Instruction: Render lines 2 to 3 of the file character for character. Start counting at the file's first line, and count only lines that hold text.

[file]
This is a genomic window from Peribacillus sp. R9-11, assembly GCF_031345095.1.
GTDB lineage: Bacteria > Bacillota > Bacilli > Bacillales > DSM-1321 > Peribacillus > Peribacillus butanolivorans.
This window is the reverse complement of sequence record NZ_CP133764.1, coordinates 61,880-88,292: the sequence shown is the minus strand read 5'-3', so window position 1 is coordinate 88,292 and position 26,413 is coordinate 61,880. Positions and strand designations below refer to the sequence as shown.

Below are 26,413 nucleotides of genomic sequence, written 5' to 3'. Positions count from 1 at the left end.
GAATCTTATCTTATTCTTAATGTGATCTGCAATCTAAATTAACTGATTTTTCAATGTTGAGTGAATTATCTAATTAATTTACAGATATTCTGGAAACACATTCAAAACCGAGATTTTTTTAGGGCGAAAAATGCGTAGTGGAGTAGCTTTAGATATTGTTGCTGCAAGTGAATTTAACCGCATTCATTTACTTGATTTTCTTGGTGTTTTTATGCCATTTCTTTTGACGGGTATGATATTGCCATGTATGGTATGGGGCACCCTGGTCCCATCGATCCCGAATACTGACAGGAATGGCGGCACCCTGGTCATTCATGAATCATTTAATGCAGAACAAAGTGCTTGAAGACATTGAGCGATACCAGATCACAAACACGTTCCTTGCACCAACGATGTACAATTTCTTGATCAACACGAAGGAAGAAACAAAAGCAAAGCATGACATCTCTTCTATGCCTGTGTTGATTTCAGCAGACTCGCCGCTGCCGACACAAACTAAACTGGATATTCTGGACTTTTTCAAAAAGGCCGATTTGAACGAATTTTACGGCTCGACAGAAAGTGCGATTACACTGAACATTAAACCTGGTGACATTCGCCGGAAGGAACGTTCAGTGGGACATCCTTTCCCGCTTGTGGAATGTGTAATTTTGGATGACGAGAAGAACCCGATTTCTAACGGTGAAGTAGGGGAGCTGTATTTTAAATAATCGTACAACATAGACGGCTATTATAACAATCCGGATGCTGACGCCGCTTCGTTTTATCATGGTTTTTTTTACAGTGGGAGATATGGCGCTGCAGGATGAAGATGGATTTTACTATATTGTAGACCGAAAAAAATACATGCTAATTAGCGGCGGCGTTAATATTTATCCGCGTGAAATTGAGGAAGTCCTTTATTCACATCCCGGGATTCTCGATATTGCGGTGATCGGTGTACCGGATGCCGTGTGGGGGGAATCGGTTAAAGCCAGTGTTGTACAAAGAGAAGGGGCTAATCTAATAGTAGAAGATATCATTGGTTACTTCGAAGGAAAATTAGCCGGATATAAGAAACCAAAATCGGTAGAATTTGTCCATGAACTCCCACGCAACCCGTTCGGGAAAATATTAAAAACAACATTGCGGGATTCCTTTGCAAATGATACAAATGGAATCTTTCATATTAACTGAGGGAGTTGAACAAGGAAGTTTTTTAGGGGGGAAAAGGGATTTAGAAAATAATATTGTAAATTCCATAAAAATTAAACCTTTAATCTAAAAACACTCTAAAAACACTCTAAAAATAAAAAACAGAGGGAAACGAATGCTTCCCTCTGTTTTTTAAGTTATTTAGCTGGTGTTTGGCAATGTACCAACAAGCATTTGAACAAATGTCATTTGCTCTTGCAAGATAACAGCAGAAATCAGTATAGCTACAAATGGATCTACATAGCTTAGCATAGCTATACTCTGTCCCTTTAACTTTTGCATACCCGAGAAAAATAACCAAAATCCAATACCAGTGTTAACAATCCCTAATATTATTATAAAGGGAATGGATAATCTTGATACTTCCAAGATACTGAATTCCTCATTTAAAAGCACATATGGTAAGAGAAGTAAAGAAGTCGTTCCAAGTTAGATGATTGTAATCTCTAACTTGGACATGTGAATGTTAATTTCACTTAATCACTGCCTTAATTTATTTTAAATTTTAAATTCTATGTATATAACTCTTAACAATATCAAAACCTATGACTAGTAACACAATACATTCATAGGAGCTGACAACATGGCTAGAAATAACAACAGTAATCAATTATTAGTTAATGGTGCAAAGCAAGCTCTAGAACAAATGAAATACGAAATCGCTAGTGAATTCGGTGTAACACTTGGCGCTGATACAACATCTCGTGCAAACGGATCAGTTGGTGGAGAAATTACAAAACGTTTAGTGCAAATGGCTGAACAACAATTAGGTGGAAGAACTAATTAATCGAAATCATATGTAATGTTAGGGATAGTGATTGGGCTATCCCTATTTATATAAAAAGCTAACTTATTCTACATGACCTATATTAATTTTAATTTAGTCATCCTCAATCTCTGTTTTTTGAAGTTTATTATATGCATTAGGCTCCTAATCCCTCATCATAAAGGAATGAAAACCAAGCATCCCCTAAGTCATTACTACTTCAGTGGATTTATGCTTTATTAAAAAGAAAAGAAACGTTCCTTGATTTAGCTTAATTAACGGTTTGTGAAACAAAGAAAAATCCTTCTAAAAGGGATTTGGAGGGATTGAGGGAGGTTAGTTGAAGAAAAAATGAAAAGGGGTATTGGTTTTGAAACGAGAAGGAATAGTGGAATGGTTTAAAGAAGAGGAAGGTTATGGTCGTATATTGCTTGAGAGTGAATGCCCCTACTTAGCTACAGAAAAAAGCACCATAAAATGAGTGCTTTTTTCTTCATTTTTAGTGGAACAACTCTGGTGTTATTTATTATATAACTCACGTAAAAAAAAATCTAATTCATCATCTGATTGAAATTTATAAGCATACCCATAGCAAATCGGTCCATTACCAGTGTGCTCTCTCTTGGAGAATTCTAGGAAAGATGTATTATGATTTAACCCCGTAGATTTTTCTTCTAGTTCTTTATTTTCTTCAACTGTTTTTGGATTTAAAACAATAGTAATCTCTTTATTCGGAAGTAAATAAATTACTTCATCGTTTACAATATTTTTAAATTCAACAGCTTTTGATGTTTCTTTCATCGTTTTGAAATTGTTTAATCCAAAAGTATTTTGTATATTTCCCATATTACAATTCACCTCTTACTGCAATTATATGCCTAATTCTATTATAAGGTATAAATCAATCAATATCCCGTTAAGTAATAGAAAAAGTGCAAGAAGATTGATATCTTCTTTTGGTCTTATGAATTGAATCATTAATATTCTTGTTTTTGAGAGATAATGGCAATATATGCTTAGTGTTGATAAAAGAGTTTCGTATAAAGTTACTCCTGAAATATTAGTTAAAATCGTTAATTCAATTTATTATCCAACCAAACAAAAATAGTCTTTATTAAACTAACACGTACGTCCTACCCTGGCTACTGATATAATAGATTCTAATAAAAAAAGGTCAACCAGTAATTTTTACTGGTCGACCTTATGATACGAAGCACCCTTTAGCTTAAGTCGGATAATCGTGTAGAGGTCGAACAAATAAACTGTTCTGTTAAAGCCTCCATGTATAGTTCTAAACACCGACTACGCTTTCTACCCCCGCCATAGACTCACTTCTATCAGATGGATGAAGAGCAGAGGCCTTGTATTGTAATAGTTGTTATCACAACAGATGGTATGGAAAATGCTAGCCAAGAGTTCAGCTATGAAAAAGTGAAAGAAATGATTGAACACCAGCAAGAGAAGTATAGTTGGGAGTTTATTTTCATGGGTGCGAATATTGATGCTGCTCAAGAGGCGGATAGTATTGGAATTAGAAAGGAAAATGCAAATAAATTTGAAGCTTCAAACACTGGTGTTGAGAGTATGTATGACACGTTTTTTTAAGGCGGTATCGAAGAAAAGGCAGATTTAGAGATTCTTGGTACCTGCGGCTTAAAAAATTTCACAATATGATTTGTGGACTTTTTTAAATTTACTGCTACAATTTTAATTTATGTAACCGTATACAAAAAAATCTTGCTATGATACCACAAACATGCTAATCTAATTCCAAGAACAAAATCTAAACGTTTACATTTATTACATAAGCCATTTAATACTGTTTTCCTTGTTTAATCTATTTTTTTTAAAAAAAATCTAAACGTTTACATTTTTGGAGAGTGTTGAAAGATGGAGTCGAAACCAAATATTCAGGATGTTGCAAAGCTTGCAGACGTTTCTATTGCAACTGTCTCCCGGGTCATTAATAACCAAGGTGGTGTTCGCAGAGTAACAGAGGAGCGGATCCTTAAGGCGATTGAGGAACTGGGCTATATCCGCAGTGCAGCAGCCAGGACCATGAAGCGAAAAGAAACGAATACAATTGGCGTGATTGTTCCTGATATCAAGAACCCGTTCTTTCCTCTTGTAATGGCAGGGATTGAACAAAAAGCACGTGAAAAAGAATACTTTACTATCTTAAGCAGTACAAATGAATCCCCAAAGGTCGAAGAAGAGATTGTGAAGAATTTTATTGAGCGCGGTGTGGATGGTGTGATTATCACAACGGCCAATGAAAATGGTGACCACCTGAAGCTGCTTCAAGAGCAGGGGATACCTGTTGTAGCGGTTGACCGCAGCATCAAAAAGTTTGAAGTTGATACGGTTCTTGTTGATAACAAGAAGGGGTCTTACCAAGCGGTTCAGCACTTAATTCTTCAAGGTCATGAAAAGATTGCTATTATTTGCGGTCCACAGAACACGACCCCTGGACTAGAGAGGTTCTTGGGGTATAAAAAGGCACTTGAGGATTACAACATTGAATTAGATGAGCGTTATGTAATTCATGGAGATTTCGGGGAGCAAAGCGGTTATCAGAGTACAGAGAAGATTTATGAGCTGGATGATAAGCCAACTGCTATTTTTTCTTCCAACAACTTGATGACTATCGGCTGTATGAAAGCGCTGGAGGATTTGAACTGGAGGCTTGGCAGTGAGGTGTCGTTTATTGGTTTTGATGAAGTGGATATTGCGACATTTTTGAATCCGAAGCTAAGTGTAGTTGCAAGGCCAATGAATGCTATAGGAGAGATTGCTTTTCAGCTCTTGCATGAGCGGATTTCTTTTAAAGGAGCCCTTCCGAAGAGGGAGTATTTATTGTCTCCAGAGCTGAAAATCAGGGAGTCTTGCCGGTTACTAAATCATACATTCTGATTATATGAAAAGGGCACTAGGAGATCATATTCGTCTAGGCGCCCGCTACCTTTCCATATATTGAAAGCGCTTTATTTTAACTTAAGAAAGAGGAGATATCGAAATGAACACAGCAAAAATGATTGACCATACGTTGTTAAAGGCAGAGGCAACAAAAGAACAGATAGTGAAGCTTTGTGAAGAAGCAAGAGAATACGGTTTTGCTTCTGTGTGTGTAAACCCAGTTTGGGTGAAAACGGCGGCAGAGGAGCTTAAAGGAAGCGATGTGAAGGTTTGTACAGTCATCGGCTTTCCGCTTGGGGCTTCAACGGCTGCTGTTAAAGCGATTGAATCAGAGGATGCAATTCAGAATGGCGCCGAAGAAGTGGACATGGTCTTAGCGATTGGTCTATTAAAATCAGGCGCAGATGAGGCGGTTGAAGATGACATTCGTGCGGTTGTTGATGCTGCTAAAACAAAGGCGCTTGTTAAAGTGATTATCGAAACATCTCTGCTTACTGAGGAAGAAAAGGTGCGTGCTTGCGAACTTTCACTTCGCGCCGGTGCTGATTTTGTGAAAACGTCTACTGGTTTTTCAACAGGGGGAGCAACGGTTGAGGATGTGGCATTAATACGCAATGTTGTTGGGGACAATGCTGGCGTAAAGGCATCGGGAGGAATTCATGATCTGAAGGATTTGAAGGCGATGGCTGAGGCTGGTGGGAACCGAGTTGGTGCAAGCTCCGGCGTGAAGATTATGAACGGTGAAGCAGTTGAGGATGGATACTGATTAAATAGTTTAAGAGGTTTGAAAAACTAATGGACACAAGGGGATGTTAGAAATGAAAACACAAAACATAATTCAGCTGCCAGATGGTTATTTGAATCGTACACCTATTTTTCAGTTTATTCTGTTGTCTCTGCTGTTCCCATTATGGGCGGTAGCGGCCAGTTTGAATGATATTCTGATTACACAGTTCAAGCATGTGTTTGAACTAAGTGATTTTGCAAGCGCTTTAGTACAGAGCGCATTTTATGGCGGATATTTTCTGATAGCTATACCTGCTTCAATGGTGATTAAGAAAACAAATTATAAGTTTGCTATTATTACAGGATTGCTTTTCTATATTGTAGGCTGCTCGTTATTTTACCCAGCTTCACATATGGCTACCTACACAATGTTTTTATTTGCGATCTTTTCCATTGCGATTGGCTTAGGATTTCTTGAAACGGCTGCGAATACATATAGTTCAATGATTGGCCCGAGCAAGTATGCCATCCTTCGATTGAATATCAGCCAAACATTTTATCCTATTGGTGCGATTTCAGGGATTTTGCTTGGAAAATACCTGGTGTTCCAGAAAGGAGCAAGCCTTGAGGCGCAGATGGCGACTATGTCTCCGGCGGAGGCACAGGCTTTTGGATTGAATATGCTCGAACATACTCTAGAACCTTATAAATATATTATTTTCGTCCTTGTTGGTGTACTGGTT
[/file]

GTDB lineage: Bacteria > Bacillota > Bacilli > Bacillales > DSM-1321 > Peribacillus > Peribacillus butanolivorans.
This window is the reverse complement of sequence record NZ_CP133764.1, coordinates 61,880-88,292: the sequence shown is the minus strand read 5'-3', so window position 1 is coordinate 88,292 and position 26,413 is coordinate 61,880. Positions and strand designations below refer to the sequence as shown.